Well-known crappie angler and guide Ronnie Morris of Eufaula has another method for catching fish in April. With two telescopic crappie poles rigged for trolling and set in rod holders, he moves down along the shore while casting to the water's edge with an ultra-light spinning rod. The rod and poles are tipped with 1/32- or 1/16-ounce leadhead jigs with a curly-tail grub.
"Using this technique," Morris explained, "you can cover the entire area, and you can pinpoint cover with the spinning rod. Wood cover on the bank is an excellent place to find numbers of crappie. The key is not to get so close that you spook the fish. Stay far enough away, and you'll catch several off that one piece of cover."
Morris caught his biggest crappie in spring, and it weighed 3 pounds, 2 ounces.
Both Morris and Weathers recommended fishing Cowikee Creek. Weathers also said White Oak Creek offers good fishing.
To book a day of guided crappie fishing with Ronnie Morris, call (334) 687-9619. For current fishing information, call L&J Tackle Shop at (334) 687-3313 or visit them on U.S. Highway 431 a half-mile south of Lakepoint Resort State Park.
Jerry Moss, District III fisheries supervisor, said the best crappie fishing in his area is on Aliceville and Gainesville lakes on the Tennessee-Tombigbee Waterway. But if forced to choose where he would fish along the Tenn-Tom, Moss picked Aliceville.
From Mile Marker 320 to the dam, Aliceville is a crappie angler's dream. The lake's backwater areas harbor cypress trees, standing timber and a mix of coontail, Eurasian milfoil, hydrilla and water hyacinth. Upstream of MM 320, Aliceville is riverine.
In addition to excellent habitat, Moss credits water fertility, shad numbers, and good reproduction and recruitment for the great crappie fishing.
The lake is very fertile, because its feeders flow through a large section of the Black Belt that's ric
h in limestone, which increases the availability of nutrients to phytoplankton. This, in turn, increases the numbers of threadfin shad for crappie consumption.
"Aliceville traditionally has large year-classes that recruit upwards each year," Moss said. "Crappie move up in size rapidly and are ready to harvest in a couple of years."
Vegetation holds the key to catching Aliceville's big crappie.
"When we sample in April," Moss reported, "we catch them next to the bank in the weeds. Crappie eggs are adhesive, so the weeds probably encourage spawning. The weeds are thick with big slabs, but once the fish have spawned, they quickly move off the bank into deeper water."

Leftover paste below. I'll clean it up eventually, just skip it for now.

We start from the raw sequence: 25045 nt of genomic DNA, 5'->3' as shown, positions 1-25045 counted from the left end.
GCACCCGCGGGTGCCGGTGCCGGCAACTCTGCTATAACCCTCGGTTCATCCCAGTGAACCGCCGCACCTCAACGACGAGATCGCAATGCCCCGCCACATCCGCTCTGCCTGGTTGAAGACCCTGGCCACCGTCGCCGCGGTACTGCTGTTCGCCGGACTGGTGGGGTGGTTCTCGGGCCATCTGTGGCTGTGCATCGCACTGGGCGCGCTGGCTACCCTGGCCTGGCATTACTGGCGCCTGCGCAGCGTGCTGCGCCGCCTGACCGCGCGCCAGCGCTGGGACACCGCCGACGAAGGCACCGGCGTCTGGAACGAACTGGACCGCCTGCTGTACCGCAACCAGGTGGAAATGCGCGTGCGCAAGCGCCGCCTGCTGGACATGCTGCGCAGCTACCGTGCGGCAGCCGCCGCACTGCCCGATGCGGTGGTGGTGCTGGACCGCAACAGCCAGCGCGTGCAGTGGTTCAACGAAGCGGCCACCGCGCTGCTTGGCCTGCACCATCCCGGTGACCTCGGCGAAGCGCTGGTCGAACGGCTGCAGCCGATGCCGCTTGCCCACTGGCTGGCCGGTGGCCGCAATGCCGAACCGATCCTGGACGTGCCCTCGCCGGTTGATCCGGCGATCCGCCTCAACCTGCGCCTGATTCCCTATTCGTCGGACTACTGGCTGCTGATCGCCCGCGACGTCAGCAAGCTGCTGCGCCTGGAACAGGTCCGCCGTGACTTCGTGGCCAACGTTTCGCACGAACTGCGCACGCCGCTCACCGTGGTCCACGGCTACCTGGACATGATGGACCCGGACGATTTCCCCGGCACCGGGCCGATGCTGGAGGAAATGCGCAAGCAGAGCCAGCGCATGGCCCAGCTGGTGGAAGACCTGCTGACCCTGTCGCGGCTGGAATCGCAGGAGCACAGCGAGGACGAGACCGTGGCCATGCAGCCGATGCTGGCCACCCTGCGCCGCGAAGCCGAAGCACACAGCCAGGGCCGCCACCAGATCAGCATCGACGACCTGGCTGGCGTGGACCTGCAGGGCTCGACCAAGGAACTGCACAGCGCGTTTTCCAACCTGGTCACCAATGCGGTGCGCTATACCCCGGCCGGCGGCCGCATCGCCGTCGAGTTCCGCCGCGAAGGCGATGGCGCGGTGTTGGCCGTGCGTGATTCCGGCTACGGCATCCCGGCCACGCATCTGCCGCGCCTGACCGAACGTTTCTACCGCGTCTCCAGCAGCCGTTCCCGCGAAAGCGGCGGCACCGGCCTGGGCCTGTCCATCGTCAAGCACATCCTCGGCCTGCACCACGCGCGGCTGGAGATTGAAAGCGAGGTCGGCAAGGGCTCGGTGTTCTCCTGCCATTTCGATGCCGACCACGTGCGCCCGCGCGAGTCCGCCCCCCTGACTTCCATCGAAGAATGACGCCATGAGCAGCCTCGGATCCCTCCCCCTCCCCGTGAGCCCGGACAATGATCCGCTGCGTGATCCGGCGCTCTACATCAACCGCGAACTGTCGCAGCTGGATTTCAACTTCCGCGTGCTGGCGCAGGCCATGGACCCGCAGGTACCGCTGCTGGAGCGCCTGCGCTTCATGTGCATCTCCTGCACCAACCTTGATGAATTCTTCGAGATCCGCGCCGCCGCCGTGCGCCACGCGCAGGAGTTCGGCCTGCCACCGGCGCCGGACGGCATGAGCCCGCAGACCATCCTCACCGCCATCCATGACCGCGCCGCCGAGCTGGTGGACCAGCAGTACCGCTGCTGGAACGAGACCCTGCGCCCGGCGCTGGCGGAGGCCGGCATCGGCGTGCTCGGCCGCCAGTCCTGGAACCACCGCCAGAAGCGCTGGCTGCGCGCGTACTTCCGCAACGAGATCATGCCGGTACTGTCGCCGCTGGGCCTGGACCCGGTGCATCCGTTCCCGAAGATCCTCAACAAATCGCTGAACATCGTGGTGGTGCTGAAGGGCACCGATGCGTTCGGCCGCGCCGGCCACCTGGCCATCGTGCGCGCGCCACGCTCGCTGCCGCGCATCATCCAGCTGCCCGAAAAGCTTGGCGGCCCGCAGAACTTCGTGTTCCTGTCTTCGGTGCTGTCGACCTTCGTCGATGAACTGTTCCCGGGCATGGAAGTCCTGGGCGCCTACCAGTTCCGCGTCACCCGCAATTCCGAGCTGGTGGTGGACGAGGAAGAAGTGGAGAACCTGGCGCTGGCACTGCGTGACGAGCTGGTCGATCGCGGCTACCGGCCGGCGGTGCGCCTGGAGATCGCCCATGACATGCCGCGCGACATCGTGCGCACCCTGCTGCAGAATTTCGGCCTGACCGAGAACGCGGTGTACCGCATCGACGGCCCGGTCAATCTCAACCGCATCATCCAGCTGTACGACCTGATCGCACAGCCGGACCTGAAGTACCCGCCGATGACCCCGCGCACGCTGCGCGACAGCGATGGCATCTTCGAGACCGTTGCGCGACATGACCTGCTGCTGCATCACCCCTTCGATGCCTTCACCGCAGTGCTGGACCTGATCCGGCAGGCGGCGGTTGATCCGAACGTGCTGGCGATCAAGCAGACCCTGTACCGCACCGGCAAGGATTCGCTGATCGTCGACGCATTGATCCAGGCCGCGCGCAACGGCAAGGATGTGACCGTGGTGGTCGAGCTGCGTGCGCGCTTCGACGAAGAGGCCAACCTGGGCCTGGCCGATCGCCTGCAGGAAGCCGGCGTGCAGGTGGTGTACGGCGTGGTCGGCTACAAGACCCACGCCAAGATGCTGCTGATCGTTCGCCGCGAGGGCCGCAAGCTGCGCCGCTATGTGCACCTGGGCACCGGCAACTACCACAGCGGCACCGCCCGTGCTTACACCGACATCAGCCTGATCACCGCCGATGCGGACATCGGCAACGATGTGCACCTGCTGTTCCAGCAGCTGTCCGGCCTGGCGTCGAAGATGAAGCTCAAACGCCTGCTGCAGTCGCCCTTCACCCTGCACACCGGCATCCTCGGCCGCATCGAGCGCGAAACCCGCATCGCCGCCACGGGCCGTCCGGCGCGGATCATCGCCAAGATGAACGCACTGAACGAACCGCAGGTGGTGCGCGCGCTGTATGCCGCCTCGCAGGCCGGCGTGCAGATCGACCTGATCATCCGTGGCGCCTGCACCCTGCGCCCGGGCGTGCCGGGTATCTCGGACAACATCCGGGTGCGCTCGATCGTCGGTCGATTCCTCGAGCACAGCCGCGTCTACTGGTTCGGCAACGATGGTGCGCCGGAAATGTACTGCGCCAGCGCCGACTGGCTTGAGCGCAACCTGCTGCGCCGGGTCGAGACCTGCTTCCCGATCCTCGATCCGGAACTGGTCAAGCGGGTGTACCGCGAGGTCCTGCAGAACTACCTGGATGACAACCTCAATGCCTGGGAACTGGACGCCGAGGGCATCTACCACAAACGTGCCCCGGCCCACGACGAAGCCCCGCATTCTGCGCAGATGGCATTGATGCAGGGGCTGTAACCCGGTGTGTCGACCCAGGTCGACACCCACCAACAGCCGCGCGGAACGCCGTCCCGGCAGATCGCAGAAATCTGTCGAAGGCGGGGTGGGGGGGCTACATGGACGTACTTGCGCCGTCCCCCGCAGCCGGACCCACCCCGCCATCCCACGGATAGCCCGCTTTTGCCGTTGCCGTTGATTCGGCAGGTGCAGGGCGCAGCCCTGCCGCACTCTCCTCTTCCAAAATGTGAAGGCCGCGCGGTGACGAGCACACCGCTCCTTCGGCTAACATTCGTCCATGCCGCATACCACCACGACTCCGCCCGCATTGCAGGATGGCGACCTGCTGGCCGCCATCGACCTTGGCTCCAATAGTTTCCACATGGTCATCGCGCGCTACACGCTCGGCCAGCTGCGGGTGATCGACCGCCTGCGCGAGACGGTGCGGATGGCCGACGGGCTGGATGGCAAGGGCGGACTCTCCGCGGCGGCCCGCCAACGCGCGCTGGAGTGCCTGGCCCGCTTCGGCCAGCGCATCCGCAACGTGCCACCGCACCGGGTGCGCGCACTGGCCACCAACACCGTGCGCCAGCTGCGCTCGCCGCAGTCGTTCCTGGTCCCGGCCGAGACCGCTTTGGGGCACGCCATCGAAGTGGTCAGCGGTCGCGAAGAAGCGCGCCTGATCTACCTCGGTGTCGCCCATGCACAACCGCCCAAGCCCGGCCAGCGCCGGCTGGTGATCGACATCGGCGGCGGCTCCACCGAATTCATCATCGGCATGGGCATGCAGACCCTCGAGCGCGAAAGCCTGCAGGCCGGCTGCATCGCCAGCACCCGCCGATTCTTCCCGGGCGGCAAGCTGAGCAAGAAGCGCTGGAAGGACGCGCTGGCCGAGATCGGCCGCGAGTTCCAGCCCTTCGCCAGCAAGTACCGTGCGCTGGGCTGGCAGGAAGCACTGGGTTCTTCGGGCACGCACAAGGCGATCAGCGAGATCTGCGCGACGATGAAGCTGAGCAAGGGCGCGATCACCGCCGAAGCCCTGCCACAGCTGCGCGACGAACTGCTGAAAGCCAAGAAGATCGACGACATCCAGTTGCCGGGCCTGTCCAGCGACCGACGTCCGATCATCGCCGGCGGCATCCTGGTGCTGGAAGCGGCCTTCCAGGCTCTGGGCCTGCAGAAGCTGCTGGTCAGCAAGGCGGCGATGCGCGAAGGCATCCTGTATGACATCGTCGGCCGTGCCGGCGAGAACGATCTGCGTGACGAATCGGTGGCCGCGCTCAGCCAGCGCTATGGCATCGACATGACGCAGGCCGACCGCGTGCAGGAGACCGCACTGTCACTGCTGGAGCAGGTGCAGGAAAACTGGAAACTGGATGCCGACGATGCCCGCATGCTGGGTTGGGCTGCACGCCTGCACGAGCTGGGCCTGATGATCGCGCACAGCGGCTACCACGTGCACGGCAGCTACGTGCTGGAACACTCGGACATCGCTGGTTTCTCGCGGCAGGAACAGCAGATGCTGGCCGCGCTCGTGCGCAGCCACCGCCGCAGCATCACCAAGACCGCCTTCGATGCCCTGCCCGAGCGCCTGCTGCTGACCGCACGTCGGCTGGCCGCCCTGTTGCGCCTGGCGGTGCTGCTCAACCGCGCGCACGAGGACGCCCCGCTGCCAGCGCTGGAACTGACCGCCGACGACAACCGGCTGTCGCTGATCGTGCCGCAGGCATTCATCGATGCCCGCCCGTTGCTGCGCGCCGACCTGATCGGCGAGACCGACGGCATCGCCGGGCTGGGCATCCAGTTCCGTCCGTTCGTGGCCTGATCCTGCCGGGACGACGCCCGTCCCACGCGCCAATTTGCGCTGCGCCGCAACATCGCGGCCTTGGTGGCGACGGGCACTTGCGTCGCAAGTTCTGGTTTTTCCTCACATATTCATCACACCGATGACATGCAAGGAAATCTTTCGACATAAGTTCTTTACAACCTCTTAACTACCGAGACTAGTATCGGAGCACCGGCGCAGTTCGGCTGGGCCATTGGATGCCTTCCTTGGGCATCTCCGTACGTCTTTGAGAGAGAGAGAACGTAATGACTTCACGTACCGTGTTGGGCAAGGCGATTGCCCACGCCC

Moss suggested fishing weed edges in Coal Fire and Broken Pumpkin creeks.
Part of Aliceville lies within Mississippi, so an Alabama fishing license only covers the lake below MM 322. For current fishing information, visit the H&B One Stop in Pickensville, or call (205) 373-6696.
BEAR CREEK LAKES
Located in Franklin and Marion counties, the Bear Creek Lakes comprise four small impoundments constructed by the Tennessee Valley Authority for flood control, recreation and water supply for northwest Alabama. They are known as Big Bear, Little Bear, Upper Bear and Cedar Creek and vary in size from 670 to 4,200 acres.
Of these, District I fisheries supervisor Keith Floyd says, the two largest lakes -- Upper Bear and Cedar Creek -- offer the best crappie fishing in his area.
"We did a creel survey on Upper Bear last spring," Floyd reported, "and in two weeks we measured 240 crappie. The results on Cedar were also pretty good."
Crappie fishing is always good here because fishing pressure rotates among the four lakes.
"As crappie populations decline on one reservoir," Floyd explained, "anglers move to one of the other reservoirs. If anglers continued to fish the same lake, they would deplete the spawning population. So by the anglers fishing different lakes, the crappie are able to spawn without being molested, and the population recovers quicker.
"The four lakes are within easy driving distance -- probably a half-hour from each other -- so not everyone is fishing the same lake year after year."
The Bear Creek Lakes are different from the other waters in this forecast. They are highland lakes with clear water, which makes artificial lures a good choice.
Cast 1/16-ounce jigs with curly-tail grubs, 1/16- or 1/8-ounce Beetle Spins, or 1/8-ounce Bill Lewis Tiny Trap lipless crankbaits toward the bank. Often, crappie press their noses against the shoreline of these reservoirs in April and are easily spooked. In this case, cast your jig onto the bank and pull it into the water. Strikes often occur as the lure enters the water.
Anglers report that points provide the best fishing spots on the lakes, especially if blown-down trees are present.
To fish the Bear Creek Lakes, anglers must purchase either a $3 daily permit or a $20 annual permit issued by the Bear Creek Development Authority. This is in addition to a state fishing license. Local tackle shops sell the permits, as does the BDA office. For more details, phone (877) 367-2232 or visit their Web site at BearCreekLakes.com.